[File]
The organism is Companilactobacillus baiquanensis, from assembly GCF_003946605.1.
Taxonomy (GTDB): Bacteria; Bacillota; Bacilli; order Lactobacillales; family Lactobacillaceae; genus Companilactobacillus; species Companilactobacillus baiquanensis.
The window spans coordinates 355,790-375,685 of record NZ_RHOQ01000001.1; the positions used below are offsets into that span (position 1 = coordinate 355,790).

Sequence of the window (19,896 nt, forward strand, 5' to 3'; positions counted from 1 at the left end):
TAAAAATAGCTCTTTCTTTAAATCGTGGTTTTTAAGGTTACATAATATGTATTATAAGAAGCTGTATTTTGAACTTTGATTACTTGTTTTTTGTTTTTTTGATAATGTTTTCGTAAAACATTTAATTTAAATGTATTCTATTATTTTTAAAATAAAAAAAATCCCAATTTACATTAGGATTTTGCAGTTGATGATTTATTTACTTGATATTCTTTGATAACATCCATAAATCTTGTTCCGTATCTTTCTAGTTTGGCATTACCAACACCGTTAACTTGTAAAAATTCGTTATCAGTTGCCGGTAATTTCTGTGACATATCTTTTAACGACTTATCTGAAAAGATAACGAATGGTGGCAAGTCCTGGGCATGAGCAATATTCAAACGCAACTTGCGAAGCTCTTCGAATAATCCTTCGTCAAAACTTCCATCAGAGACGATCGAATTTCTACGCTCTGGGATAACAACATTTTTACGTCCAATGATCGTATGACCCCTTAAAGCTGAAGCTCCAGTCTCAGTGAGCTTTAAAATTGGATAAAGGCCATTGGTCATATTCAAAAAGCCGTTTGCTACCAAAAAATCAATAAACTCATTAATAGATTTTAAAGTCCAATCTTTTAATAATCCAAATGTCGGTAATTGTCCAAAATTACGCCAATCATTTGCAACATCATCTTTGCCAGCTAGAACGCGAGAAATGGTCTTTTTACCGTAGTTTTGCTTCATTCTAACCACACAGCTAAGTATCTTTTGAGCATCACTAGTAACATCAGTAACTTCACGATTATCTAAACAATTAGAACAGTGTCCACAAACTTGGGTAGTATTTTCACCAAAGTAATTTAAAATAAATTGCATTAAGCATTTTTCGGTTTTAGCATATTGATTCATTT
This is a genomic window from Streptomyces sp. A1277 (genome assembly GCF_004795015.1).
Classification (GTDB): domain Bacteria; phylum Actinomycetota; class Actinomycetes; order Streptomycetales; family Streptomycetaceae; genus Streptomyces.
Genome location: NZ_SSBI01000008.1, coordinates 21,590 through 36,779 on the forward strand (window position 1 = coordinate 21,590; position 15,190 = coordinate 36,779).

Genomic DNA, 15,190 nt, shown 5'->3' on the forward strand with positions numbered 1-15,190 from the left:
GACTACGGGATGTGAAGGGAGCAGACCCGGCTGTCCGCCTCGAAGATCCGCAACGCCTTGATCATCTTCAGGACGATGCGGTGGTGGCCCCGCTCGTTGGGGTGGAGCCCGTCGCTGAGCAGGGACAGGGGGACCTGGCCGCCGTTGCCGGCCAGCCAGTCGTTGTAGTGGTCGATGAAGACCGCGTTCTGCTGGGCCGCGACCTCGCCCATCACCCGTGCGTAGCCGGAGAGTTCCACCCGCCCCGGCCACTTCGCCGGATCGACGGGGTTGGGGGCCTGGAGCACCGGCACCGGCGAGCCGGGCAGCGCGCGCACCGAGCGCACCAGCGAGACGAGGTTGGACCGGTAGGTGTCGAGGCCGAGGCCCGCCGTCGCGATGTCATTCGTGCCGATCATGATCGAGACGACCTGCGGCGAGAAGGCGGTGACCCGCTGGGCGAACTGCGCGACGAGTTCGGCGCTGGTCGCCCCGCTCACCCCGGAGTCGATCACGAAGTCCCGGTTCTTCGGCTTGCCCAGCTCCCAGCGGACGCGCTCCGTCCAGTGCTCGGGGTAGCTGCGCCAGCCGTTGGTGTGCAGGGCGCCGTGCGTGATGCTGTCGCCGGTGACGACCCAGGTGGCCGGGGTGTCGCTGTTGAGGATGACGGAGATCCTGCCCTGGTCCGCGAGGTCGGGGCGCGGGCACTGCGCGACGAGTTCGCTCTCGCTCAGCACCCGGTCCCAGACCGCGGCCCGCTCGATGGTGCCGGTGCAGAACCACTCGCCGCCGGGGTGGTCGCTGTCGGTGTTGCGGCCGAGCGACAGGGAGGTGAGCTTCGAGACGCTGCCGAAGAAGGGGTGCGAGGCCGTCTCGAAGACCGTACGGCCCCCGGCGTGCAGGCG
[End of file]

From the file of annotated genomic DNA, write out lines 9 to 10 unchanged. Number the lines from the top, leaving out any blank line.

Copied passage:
Genomic DNA, 15,190 nt, shown 5'->3' on the forward strand with positions numbered 1-15,190 from the left:
GACTACGGGATGTGAAGGGAGCAGACCCGGCTGTCCGCCTCGAAGATCCGCAACGCCTTGATCATCTTCAGGACGATGCGGTGGTGGCCCCGCTCGTTGGGGTGGAGCCCGTCGCTGAGCAGGGACAGGGGGACCTGGCCGCCGTTGCCGGCCAGCCAGTCGTTGTAGTGGTCGATGAAGACCGCGTTCTGCTGGGCCGCGACCTCGCCCATCACCCGTGCGTAGCCGGAGAGTTCCACCCGCCCCGGCCACTTCGCCGGATCGACGGGGTTGGGGGCCTGGAGCACCGGCACCGGCGAGCCGGGCAGCGCGCGCACCGAGCGCACCAGCGAGACGAGGTTGGACCGGTAGGTGTCGAGGCCGAGGCCCGCCGTCGCGATGTCATTCGTGCCGATCATGATCGAGACGACCTGCGGCGAGAAGGCGGTGACCCGCTGGGCGAACTGCGCGACGAGTTCGGCGCTGGTCGCCCCGCTCACCCCGGAGTCGATCACGAAGTCCCGGTTCTTCGGCTTGCCCAGCTCCCAGCGGACGCGCTCCGTCCAGTGCTCGGGGTAGCTGCGCCAGCCGTTGGTGTGCAGGGCGCCGTGCGTGATGCTGTCGCCGGTGACGACCCAGGTGGCCGGGGTGTCGCTGTTGAGGATGACGGAGATCCTGCCCTGGTCCGCGAGGTCGGGGCGCGGGCACTGCGCGACGAGTTCGCTCTCGCTCAGCACCCGGTCCCAGACCGCGGCCCGCTCGATGGTGCCGGTGCAGAACCACTCGCCGCCGGGGTGGTCGCTGTCGGTGTTGCGGCCGAGCGACAGGGAGGTGAGCTTCGAGACGCTGCCGAAGAAGGGGTGCGAGGCCGTCTCGAAGACCGTACGGCCCCCGGCGTGCAGGCG